Letters to the Editor. Defense and strategic planning
Daniel Charles and John Pike's column had some very valid points [``Europe, too, tilts at windmills,'' Feb. 3]. Yet they stated that if NATO could destroy 25 percent of every Warsaw Pact air force combat mission, soon the pilots would refuse to fly! The most recent example disproving this was in the Falkland Islands war. Despite the fact that the Argentine Air Force was being slowly obliterated (it still has not fully recovered, and probably won't for another 10 years), its pilots, even the green ones, still flew against the British fleet.
Other examples can be seen in Syria and Egypt against the Israeli Air Force. The North Koreans vs. the US Air Force. And the Japanese and Germans against the Allied air forces in the latter days of World War II. All of them flew till they had no more planes left to fly, not because of some kind of pilot ``strike.'' To assume that any air force anywhere would stop flying simply because of the casualty rate is ridiculous. Lee Stevens Indianapolis
The letters of Colonels Greenhow and Holmberg [Feb. 4] in response to my commentary on Jan. 2 on reorganization of the Joint Chiefs of Staff seem to confirm rather than disprove the concern I expressed that we could be creating a ``Prussian General Staff.''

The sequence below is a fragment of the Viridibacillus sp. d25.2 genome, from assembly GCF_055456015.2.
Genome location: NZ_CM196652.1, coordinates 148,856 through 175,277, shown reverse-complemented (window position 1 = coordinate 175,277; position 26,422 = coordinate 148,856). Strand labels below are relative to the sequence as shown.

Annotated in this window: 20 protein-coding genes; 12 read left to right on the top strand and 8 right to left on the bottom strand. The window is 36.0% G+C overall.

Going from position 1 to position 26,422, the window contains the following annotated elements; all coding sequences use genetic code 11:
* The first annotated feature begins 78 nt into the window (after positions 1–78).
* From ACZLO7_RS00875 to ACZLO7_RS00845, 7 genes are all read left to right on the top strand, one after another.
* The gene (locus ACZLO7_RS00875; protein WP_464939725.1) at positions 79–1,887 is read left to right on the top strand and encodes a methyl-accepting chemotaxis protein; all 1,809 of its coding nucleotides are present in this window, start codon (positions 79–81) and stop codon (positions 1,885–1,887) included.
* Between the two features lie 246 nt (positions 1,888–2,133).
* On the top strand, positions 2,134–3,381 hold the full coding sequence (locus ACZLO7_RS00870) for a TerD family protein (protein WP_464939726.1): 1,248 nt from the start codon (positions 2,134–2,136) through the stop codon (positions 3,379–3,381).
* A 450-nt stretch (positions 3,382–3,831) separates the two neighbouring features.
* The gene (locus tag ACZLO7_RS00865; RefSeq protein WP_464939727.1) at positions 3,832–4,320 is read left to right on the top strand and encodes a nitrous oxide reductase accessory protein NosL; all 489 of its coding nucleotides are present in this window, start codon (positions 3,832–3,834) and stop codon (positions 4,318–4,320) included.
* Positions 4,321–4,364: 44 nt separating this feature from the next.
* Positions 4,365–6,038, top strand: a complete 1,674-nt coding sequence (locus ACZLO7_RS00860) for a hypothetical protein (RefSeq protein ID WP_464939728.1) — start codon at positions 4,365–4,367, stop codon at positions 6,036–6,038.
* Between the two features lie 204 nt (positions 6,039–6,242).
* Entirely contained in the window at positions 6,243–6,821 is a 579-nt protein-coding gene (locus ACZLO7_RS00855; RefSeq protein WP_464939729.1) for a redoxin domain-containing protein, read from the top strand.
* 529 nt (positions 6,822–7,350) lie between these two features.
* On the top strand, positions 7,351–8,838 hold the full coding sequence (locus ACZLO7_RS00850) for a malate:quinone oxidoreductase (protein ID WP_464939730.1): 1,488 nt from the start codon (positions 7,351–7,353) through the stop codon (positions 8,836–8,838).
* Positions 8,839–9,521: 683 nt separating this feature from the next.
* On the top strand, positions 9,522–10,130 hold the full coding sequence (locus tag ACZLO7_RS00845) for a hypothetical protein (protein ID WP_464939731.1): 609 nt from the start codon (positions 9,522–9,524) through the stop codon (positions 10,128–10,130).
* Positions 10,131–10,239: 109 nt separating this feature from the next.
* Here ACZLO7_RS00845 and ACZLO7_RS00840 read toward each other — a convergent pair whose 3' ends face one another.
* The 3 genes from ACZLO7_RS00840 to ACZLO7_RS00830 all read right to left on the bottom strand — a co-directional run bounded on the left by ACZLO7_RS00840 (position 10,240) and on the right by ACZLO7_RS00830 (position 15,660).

Greenhow blames all of the military failures of the past 40 years on ``politically motivated politicians,'' exactly as the old German Imperial General Staff was wont to do. Yet, to cite only one instance, the miserable state of the first troops we sent to Korea in 1950 in terms of physical condition, discipline, and tactical training had nothing to do with the fact that civilian leadership had failed to provide the overall resources needed. To say that the American military is capable of the arrogance born of naivet'e that sees a pure and noble military forever being misled and even betrayed by ``politicians'' is not ``insulting,'' as Holmberg would have it; it is recognizing that our military people are just as human as anyone else's.
It is the unanimous opinion of the former defense secretaries, chairman of the JCS, and presidential national-security advisers who testified before Senator Tower's committee, 1982-83, that we have had no means of conducting national strategic planning since President John F. Kennedy abolished the group that President Dwight D. Eisenhower had established within the National Security Council to conduct such planning. The results seem to speak for themselves. William V. Kennedy Mechanicsburg, Pa.
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